[Image: Breton Sardine workers]


[Image: Sardine factory workers protesting]

Celtic French food: farms and fishermen

The costal communities of Brittany in Western France have been overshadowed in the culinary world by more wealthy, more renowned parts of France.

What made Brittany a culinary region overlooked in bourgeois gastronomy is what makes it a fascinating place in the battle for craft foods within an ever-growing industrial food environment. The Breton people, whose culture was shunned, were able to reaffirm their regional identity through cooking.

Breton food prides itself not on caviar but on shellfish, not on hyper-priced wines but on rustic ciders and Muscadets, not on foie gras but on root vegetables, dairy, buckwheat, and pork from snout to tail.

We strive to make sense of this exotic heritage by making food that recounts the journey of the ingredients it includes.

We believe that embedding food in history is a great way to engage with our guests, to share rather than only consume.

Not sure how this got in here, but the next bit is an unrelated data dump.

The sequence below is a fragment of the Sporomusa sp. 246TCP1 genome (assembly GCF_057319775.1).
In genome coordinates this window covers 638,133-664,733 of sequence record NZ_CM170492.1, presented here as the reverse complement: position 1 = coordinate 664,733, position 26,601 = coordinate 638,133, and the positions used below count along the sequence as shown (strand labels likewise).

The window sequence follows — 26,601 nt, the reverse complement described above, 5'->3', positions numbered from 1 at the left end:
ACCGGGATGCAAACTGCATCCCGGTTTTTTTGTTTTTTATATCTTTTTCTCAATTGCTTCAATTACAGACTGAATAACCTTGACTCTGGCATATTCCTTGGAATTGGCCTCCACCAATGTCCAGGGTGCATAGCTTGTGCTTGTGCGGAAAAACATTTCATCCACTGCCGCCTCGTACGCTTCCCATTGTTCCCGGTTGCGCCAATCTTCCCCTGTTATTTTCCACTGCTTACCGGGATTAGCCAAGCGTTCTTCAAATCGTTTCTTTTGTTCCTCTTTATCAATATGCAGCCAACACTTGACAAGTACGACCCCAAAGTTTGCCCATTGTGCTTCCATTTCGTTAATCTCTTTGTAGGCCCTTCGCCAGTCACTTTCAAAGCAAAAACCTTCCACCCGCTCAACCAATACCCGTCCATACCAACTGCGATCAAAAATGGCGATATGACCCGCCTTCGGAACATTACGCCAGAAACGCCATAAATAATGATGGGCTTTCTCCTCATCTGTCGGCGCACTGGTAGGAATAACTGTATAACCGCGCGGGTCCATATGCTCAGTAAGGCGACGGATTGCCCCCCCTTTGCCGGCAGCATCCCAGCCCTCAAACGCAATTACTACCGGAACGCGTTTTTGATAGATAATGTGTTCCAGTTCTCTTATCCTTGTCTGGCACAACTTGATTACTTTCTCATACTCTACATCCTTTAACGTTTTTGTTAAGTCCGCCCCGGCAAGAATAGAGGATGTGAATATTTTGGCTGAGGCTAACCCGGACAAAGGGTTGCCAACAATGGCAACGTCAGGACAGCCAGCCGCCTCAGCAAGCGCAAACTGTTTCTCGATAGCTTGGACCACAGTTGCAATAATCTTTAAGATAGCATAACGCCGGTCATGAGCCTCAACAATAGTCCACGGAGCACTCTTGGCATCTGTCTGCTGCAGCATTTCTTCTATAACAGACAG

[Image: Breton Sardine workers]

Penn Sardin: an homage

In the first half of the 20th century many rural Breton women were forced to leave their households in their early teens to work as laborers in sardine canneries, where they were forbidden to speak their native language, Celtic Breton. The workers were given the derogatory nickname Penn Sardin, a Breton term meaning ‘Sardine Head’.

Some of these women, inspired by ideals of communism and workers’ self-management, fought for equality and a better life in a famous and long-lasting strike in Douarnenez in 1924.

Our feasts are an homage to them, and in recognition of working-class women fighting for equality around the world.